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Tribune editorial: Who’s first to get vaccine a tough call

Tribune editorial: Who’s first to get vaccine a tough call

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North Dakota faces some tough decisions, possibly beginning next month, on who gets vaccinated first for COVID-19. The state has created a Vaccination Ethics Committee to recommend the order in which people get vaccinated.

It’s a task that will require the wisdom of Solomon along with the knowledge of science and medicine. Already the initial number of doses of the Pfizer Inc. vaccine that the state will receive has been reduced to under 7,000 from the original estimate of 23,000 doses.

Three companies -- Pfizer, Moderna and AstraZeneca -- have vaccines they will seek Food and Drug Administration approval to distribute. If more than one vaccine gets approval, it should increase the supply.

The ethics committee plans for the first round of vaccinations to go to health care workers in direct contact with COVID-19 patients, and long-term care residents and staff. The committee is being encouraged to consider priority for large referral hospitals, group home staff and prison health care staff.

These aren’t easy decisions, but the groups at the top of the list involve people who directly deal with COVID-19 patients. They are essential workers who can’t isolate and still do their jobs.

Arguments can be made to give priority to a variety of professions and age groups. Unfortunately, not everyone can go first.

The ethics committee has developed an extensive plan to get North Dakotans vaccinated. The state needs this strategy if it’s going to be successful. National health experts don’t expect widespread vaccinations to be complete until spring or early summer.

Hopefully, North Dakota will do a better job with vaccinations than it has done with COVID-19 antibody tests. In the spring the state purchased 178,000 serology tests with $3.68 million in CARES Act aid.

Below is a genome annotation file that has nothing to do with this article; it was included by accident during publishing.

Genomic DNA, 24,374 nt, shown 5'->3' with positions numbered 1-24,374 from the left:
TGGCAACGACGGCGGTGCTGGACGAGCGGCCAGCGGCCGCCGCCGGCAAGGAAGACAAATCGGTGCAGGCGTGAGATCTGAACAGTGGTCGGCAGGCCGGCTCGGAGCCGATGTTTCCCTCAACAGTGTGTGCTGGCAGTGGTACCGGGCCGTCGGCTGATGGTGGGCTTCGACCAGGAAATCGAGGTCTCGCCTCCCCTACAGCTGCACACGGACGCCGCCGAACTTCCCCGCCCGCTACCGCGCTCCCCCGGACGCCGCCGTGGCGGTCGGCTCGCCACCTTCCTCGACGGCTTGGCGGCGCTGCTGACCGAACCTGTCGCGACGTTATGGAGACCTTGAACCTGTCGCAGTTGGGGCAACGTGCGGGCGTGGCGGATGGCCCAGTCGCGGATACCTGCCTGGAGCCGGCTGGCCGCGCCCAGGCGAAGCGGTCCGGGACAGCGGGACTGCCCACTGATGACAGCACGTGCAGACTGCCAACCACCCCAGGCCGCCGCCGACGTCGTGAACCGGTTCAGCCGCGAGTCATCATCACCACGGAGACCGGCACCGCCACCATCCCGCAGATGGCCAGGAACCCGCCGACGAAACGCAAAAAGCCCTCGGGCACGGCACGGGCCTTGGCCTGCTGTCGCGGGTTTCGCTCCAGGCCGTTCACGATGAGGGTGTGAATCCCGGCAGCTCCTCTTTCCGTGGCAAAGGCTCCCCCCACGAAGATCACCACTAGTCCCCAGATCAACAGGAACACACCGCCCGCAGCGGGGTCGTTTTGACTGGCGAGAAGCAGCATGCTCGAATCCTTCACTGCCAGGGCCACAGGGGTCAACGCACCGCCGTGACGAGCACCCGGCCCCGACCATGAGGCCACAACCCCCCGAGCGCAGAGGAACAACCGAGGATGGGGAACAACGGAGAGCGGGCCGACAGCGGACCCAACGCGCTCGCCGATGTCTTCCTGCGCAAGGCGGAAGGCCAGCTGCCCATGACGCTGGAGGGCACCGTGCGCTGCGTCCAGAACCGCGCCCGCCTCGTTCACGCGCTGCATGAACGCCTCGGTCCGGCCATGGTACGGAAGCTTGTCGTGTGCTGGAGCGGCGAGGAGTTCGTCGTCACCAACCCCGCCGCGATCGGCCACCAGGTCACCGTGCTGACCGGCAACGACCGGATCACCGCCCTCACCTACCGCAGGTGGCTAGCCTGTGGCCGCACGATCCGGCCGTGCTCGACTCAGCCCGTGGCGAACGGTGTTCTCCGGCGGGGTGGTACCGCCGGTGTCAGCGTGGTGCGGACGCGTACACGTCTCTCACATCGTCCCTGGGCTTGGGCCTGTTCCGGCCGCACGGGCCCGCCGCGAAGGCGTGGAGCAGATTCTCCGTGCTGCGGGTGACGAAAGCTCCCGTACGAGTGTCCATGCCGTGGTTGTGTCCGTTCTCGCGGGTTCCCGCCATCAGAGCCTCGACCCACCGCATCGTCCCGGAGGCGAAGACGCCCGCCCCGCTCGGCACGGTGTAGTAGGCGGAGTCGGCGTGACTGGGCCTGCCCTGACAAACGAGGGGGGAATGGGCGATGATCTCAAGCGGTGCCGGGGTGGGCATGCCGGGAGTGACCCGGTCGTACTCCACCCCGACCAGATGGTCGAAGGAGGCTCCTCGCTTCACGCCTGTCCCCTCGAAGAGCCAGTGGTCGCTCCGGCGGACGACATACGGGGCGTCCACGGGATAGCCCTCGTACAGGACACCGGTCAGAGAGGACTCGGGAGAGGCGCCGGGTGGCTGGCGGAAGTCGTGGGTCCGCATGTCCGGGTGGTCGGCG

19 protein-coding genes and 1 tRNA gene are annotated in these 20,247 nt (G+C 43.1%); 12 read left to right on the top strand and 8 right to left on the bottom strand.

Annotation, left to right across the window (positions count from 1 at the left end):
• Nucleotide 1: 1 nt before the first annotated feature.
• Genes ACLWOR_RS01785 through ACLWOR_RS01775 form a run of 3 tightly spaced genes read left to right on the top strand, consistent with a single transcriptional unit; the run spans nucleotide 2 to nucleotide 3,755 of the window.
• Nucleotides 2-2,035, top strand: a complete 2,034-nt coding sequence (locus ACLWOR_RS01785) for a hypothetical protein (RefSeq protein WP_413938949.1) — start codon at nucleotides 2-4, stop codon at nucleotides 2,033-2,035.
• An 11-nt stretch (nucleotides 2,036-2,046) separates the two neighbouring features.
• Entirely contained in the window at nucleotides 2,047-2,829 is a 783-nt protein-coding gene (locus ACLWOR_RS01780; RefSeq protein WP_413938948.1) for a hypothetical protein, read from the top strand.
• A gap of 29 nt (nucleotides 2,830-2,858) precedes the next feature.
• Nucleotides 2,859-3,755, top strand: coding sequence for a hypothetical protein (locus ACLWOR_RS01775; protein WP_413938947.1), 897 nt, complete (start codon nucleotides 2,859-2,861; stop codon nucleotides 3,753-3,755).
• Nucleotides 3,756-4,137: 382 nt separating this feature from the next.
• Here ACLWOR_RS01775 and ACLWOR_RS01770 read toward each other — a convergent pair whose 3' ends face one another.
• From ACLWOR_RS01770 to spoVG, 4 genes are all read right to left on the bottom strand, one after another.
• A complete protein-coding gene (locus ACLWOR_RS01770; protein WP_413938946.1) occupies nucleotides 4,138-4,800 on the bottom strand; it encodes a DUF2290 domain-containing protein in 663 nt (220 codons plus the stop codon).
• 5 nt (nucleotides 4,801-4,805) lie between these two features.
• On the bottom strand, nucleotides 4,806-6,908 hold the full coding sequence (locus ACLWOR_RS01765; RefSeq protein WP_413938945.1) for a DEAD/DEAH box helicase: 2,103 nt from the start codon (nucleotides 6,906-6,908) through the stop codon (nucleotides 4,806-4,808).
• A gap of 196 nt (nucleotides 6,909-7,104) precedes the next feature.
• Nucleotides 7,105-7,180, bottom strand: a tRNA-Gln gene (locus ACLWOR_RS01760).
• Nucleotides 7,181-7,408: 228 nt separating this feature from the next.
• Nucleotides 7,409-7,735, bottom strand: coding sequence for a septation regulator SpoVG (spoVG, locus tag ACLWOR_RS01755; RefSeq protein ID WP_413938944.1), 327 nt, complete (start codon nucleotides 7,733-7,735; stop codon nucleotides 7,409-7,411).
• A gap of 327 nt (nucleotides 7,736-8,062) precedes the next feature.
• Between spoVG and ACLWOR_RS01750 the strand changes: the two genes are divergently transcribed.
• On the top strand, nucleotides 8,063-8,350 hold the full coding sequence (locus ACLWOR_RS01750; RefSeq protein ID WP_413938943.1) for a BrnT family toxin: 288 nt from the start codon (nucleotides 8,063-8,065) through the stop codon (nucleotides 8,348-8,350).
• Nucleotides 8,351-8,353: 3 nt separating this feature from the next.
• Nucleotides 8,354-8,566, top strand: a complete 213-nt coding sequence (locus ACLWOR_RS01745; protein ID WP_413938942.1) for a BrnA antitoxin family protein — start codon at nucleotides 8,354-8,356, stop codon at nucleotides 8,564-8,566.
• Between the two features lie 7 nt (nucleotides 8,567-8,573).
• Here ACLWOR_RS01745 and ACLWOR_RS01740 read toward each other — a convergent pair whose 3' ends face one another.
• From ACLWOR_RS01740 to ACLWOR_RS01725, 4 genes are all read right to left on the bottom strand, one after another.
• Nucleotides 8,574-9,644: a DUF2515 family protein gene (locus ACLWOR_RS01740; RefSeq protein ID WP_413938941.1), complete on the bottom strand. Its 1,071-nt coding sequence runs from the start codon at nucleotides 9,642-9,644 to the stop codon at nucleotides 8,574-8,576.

The serology tests can detect antibodies in a person’s blood. If someone who has never had symptoms of COVID-19 tests positive for antibodies, it’s an indication they already contracted the virus but were asymptomatic. The antibody tests can provide a window on the spread of the coronavirus, but experts say its usefulness is in the long-term.

About 8,000 of the tests have been used in the state. Dr. Andrew Stahl, the former interim state health officer, was going to ensure the serology tests’ accuracy through voluntary testing of recovered people. He left the office before completing the task, becoming the second person to leave the job during the pandemic. He was followed by Dr. Paul Mariani, who stayed less than two weeks.

Dirk Wilke, former Department of Health chief of staff, now serves as interim director. He has no medical training. It’s inexcusable the state can’t keep a medically trained state health officer in place during a pandemic. The Tribune editorial board isn’t faulting Wilke, who has been tasked with running the department in the interim. The responsibility lies in the governor’s office.

It’s also disappointing that the health department hasn’t been able to validate the serology tests. So a $3.68 million investment sits on the shelf. It’s money that could have been put to other uses fighting the pandemic.

Fortunately, the ethics committee appears ready to distribute the vaccine. Vaccinations, along with continued use of masks and other safety procedures, could bring COVID-19 under control. It’s going to take time, and people must remain patient and careful.

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